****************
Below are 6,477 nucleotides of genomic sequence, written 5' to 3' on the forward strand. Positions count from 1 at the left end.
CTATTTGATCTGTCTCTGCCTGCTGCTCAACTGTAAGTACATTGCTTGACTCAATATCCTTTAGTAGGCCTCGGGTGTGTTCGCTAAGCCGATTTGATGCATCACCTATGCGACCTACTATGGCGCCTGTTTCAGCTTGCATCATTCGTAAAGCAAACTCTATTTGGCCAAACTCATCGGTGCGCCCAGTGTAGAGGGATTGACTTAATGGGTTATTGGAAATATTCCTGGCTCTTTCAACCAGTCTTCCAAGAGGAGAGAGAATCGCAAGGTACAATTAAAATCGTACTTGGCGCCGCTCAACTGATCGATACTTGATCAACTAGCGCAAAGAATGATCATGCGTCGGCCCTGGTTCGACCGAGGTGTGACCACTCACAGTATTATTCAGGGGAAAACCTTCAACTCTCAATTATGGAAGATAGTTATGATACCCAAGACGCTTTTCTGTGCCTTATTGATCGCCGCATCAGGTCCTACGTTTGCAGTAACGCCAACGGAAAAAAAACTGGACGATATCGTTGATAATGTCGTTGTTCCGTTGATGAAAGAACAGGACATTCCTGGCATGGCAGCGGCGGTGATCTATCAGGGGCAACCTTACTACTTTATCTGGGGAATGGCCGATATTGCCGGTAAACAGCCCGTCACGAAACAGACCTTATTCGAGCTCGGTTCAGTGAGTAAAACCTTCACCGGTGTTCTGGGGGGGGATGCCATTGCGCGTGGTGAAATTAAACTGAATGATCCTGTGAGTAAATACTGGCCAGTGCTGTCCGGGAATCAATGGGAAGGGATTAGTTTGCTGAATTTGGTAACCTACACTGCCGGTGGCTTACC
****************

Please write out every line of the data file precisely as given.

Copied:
Below are 6,477 nucleotides of genomic sequence, written 5' to 3' on the forward strand. Positions count from 1 at the left end.
CTATTTGATCTGTCTCTGCCTGCTGCTCAACTGTAAGTACATTGCTTGACTCAATATCCTTTAGTAGGCCTCGGGTGTGTTCGCTAAGCCGATTTGATGCATCACCTATGCGACCTACTATGGCGCCTGTTTCAGCTTGCATCATTCGTAAAGCAAACTCTATTTGGCCAAACTCATCGGTGCGCCCAGTGTAGAGGGATTGACTTAATGGGTTATTGGAAATATTCCTGGCTCTTTCAACCAGTCTTCCAAGAGGAGAGAGAATCGCAAGGTACAATTAAAATCGTACTTGGCGCCGCTCAACTGATCGATACTTGATCAACTAGCGCAAAGAATGATCATGCGTCGGCCCTGGTTCGACCGAGGTGTGACCACTCACAGTATTATTCAGGGGAAAACCTTCAACTCTCAATTATGGAAGATAGTTATGATACCCAAGACGCTTTTCTGTGCCTTATTGATCGCCGCATCAGGTCCTACGTTTGCAGTAACGCCAACGGAAAAAAAACTGGACGATATCGTTGATAATGTCGTTGTTCCGTTGATGAAAGAACAGGACATTCCTGGCATGGCAGCGGCGGTGATCTATCAGGGGCAACCTTACTACTTTATCTGGGGAATGGCCGATATTGCCGGTAAACAGCCCGTCACGAAACAGACCTTATTCGAGCTCGGTTCAGTGAGTAAAACCTTCACCGGTGTTCTGGGGGGGGATGCCATTGCGCGTGGTGAAATTAAACTGAATGATCCTGTGAGTAAATACTGGCCAGTGCTGTCCGGGAATCAATGGGAAGGGATTAGTTTGCTGAATTTGGTAACCTACACTGCCGGTGGCTTACC